Sarah said to implement this method, use the Timed Intervals method mentioned above, but instead of only soothing your child with words and minimal touch, pick up your child until she stops crying and repeat the process until she falls asleep.
This method can also be very confusing and can take between 2-4 weeks to see results if consistent.
The Chair Method
Of the four methods, The Chair method is the most gradual.
Here’s how it works: Sit in a chair next to your child’s sleep space and remain there until she falls asleep. If she wakes up in the middle of the night, return to the chair.
Every three nights, move your chair farther toward the door until you are outside of the room.
Sarah said this method works great for older toddlers since they are likely to better understand the process.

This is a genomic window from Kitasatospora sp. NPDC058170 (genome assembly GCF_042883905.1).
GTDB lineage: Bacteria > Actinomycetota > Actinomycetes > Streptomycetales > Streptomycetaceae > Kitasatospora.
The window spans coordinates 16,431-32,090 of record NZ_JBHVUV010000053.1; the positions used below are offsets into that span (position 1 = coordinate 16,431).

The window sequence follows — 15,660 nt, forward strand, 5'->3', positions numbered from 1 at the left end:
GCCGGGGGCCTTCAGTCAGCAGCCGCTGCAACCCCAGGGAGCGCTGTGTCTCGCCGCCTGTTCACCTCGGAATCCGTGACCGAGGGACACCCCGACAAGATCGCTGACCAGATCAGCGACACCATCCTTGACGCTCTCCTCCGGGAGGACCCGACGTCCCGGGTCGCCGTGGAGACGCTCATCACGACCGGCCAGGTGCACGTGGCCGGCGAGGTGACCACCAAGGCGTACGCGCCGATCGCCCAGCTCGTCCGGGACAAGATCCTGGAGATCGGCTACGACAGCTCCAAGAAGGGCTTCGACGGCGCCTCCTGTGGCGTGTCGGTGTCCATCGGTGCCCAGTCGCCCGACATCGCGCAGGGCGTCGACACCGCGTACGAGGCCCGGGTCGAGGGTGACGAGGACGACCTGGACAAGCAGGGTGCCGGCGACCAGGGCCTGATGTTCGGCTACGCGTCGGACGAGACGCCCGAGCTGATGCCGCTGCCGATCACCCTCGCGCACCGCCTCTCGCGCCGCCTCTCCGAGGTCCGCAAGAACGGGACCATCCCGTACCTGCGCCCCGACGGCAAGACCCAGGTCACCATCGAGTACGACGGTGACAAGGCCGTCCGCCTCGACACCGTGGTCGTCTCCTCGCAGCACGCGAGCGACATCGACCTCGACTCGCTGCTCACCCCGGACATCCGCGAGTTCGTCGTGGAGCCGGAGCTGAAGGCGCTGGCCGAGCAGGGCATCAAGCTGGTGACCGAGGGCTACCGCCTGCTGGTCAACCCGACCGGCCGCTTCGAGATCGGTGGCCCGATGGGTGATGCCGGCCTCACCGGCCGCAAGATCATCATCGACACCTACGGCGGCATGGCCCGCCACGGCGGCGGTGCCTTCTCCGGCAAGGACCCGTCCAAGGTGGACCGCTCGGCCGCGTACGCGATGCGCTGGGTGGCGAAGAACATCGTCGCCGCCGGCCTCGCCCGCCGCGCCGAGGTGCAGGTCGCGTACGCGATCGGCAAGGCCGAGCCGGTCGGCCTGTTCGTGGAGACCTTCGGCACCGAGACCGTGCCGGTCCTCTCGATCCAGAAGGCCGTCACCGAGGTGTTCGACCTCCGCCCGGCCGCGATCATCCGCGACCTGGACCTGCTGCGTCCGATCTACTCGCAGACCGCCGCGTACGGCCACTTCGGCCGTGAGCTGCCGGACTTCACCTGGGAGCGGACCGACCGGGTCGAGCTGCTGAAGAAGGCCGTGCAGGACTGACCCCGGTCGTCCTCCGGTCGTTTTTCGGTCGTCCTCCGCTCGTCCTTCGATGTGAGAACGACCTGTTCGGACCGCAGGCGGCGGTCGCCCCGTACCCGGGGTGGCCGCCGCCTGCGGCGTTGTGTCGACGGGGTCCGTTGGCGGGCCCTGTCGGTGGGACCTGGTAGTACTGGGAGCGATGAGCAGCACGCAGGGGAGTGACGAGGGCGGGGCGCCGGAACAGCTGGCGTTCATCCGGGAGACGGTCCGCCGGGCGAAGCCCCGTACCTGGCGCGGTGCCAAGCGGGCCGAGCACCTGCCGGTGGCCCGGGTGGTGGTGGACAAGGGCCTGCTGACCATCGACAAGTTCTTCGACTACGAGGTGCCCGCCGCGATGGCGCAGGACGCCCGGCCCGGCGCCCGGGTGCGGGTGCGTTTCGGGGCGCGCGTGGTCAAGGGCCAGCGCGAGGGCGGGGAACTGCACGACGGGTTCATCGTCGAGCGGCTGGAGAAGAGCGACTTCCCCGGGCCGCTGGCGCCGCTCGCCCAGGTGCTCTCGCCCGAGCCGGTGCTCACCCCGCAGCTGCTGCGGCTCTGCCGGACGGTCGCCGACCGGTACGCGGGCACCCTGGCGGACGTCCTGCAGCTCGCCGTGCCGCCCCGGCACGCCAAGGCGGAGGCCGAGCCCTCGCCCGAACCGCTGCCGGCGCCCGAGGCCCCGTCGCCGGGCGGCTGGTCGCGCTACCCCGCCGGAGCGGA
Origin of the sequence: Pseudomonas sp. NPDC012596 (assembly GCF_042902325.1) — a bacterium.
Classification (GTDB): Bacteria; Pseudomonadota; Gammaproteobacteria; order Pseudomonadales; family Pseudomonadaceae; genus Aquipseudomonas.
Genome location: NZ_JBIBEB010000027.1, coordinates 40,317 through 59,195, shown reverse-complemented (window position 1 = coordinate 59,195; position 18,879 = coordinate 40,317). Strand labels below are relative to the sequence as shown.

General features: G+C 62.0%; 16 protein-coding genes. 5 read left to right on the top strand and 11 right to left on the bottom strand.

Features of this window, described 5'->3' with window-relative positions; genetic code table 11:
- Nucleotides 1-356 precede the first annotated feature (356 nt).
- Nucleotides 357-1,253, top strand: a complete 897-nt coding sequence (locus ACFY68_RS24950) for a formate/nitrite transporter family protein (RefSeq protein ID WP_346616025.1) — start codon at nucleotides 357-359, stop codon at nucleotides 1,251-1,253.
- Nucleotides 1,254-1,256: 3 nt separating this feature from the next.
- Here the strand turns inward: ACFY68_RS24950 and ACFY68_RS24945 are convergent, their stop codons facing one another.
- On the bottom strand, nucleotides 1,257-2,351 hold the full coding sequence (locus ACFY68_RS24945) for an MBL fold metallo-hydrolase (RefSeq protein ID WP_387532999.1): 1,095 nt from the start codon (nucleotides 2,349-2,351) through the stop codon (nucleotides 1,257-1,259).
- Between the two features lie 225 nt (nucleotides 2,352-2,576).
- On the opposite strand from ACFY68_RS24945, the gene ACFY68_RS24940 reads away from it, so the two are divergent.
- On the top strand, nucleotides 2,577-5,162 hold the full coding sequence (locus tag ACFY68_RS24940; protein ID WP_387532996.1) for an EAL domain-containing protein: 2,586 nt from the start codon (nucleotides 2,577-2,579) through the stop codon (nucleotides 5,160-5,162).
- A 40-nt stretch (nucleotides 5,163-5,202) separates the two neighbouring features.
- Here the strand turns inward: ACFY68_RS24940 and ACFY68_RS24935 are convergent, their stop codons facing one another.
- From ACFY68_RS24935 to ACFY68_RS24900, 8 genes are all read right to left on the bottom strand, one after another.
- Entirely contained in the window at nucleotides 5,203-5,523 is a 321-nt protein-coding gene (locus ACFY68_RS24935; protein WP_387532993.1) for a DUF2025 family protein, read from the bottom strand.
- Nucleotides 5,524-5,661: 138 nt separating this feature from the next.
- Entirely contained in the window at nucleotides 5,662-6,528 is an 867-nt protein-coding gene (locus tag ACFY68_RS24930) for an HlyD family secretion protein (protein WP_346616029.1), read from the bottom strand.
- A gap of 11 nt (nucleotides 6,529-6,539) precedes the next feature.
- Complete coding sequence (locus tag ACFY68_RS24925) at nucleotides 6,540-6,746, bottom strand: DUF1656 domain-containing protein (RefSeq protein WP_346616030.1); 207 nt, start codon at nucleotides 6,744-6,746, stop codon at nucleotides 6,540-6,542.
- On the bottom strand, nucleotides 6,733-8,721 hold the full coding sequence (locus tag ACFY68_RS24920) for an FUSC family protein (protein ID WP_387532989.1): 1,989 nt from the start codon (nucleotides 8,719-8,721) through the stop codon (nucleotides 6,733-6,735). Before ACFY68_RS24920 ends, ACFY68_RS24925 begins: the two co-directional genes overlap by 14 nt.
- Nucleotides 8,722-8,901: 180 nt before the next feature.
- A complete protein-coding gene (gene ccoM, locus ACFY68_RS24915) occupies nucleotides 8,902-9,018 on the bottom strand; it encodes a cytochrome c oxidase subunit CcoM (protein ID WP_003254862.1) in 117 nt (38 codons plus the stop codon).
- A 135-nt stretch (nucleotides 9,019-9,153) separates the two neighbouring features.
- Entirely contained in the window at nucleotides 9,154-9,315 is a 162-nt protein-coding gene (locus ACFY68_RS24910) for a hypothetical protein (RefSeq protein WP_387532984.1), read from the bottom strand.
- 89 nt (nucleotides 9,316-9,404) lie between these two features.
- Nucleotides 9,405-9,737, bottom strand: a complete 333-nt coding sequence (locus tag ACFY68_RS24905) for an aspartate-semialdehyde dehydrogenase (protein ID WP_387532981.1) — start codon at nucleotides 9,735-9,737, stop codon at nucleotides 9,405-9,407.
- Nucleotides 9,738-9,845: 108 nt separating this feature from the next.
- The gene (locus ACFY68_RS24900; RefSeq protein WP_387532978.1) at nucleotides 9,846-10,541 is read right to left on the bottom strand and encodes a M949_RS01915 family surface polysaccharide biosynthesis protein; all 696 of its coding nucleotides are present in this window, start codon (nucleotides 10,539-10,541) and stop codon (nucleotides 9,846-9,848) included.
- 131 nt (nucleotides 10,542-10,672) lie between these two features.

Is Sleep Training Worth It?
Sarah said that even though sleep training can be a little stressful, it’s worth it.
“I know it doesn’t seem possible, but it is! I promise,” she said. “I am a mama to three children and I’m a kindergarten teacher as well. I can tell you first hand the negative impact that a lack of sleep has on behavior, social skills, and learning.”
She said having all of the pieces to the sleep puzzle in place is crucial. “Without even one piece, you cannot create a full picture,” she said.
To Sum It Up
- Sleep training is the process used to teach babies and toddlers how to fall asleep independently.
- Sleep training is much easier when all pieces of sleep puzzles are put in place.
- Regardless of the method you choose, there are bound to be some tears.
- Sarah generally uses four sleep training methods: Extinction; Timed Intervals; Pick Up, Put Down; and the Chair Method.
You can find more sleep tips on Sarah’s Instagram page.
Tell us: have you ever sleep trained your kids? If so, what tips do you have for someone just getting started? Let us know in the comments!